Saturday, 28 May 2016

Nutbrook Canal - Pewt Golf Course to Mapperley Brook

Nutbrook Canal - Pewt Golf Course to Mapperley Brook
May 2016

The route north from Moor's bridge is aided by national cycleway 67, but I wouldn't suggest you bring your bike. On this occasion I was travelling with my NBF (New Best Friend) otherwise known as my Apple i-phone and I made full use of its GPS capability, draining out the battery in a single afternoon.

The thing is that whilst the cycleway closely follows the line of the canal, its not on the towing path which lies in the trees maybe 50 feet to the west. I had carefully transposed the canal route to a modern map using the Library of Scotland's excellent side by side map facility, the 1850 map faithfully tracing the route on its modern equivalent. This knowledge, coupled to the precision of the location finder on my phone gave me good warning of when I need to dive off the broad road (which the Good Book tells us leads to destruction) and onto the narrow route (which of course leads to salvation). 

This policy stood me in good stead when searching for the remains of Lock 8 (Pewit Lock), which I knew was located somewhere parallel to a large lake. The GPS suggested somewhere close to the southern end so into the undergrowth I bashed and nearly fell over the stone lock coping of the flooded lock. 



Pewit Lock (8)

I pressed on in search of Lock 9 Limekiln Lock following the line of a canal brimming with water. This led to a railway bridge which at first glace had two arches both of which were too narrow for a wide beam boat. However, this bridge was altered long after the canal was closed and closer inspection revealed the insertion of new brickwork. Remove the brickwork and you have a perfectly sized bridge hole.

Just beyond the bridge I climbed a narrow path finding myself on the edge of Limekiln Lock and uncannily standing in just the same place as Peter Stevenson was photographed back in 1966 (when I was five). 




Limekiln Lock (9) 1966 and 2016

The chamber is just as he saw it complete with gate recesses, groves for paddle gear, hinge stones and even wooden sealing strips. It may have been my imagination but I think that there are even metal remnants from the gate peeping out of the mud.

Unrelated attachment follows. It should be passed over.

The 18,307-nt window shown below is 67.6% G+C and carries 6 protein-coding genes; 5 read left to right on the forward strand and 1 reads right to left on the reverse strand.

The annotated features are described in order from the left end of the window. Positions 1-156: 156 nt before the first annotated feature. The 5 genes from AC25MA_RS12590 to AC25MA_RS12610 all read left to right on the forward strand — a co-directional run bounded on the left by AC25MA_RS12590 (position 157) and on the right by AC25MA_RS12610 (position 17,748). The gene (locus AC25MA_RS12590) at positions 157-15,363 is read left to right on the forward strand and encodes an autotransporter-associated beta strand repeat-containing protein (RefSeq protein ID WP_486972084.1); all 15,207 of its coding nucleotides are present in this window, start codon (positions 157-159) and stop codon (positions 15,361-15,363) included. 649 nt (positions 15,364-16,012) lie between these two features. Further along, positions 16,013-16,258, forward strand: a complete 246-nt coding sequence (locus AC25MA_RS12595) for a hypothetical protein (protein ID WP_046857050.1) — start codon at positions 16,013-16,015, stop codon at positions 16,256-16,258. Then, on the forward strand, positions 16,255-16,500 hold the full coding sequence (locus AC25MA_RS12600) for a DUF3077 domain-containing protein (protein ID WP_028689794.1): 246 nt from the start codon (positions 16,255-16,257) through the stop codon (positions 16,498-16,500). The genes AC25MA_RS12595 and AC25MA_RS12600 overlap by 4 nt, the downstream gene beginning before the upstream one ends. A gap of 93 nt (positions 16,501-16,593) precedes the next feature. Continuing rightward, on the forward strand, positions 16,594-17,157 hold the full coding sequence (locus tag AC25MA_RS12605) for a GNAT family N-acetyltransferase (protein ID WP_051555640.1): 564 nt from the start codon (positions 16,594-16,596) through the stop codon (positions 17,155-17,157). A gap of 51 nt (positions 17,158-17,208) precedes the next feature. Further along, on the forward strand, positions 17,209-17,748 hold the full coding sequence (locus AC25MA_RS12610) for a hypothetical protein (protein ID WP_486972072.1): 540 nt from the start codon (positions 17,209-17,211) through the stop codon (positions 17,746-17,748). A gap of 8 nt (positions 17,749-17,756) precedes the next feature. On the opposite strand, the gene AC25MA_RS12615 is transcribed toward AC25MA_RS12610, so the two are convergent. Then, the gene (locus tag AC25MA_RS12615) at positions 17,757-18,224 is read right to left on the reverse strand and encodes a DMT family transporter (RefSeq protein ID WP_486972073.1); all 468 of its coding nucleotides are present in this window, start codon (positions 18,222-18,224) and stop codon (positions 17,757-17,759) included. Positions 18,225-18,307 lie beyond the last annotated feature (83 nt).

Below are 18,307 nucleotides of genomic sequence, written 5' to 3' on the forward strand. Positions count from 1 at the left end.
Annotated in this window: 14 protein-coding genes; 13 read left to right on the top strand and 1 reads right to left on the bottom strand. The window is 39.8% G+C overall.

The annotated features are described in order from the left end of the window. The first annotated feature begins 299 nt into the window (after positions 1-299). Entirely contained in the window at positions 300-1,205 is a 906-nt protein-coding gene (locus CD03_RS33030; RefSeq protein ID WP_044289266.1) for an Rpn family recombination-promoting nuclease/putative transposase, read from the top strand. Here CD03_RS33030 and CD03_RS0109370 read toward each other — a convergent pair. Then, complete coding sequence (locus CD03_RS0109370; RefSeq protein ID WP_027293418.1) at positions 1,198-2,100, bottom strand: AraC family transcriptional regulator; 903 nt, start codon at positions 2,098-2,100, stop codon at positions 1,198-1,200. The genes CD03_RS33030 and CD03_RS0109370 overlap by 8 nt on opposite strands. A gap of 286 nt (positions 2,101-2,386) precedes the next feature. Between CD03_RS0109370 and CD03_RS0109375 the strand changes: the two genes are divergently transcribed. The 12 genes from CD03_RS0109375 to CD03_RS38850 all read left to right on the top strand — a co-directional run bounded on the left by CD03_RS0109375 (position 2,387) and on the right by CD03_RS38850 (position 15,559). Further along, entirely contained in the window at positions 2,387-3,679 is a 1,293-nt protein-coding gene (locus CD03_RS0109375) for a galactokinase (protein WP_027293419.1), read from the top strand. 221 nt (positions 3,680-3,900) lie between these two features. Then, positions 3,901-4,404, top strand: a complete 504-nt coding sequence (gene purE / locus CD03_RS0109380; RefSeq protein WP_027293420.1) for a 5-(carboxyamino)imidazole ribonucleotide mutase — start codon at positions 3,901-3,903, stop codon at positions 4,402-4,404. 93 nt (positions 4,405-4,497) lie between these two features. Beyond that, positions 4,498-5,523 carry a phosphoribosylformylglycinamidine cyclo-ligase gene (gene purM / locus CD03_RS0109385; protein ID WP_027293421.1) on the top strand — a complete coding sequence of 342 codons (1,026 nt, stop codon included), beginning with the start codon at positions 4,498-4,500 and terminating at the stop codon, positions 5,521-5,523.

More of Limekiln Lock

North from Lock 9 the canal bed is pretty dry and reed filled to Hallam Wharf, site of a short arm linked to the local pits by a tramway. Just beyond the canal the Nutbrook also makes its first appearance, fed by mine water pumped from Woodside Pit in Shipley and subsequently filtered in settlement ponds which are on the line of the canal and cover lock 12 (Topside Nutbrook Lock) higher up the valley. This filtration system is to stop polluted water bubbling out of the Woodside mineshaft and polluting the ecology of the valley.


Iron Oxide from mine water

But we are jumping ahead. Just beyond Hallam Wharf the Mapperley Brook enters the canal and then there is the site of Mapperley Lock (Lock 10). The masonry has gone but the sound of water gushing over the descent is clearly audible in the undergrowth at the edge of the open country.


Site of the arm to Hallam Wharf


Nutbrook Canal above Limekiln Lock

From here we enter a large area of opencast mining which has obliterated the channel and all built structures. Lock 10 (Nutbrook Lock was just a few hundred yard further out on the opencast site whilst Topside Nutbrook lies beneath the settlement lagoons (see Google Earth for details). From there the canal made a beeline for the foot of the Shipley Dam passing under Parkers Bridge and through Top Lock (13) before entering the twin arms alongside Paul's Arm of the reservoir.


Overlooking Top Lock, terminus basin, collieries and old gasworks site.

Sadly you will have to take my word for the final three quarter of a mile which has departed this world leaving only a map entry to mark its passing.

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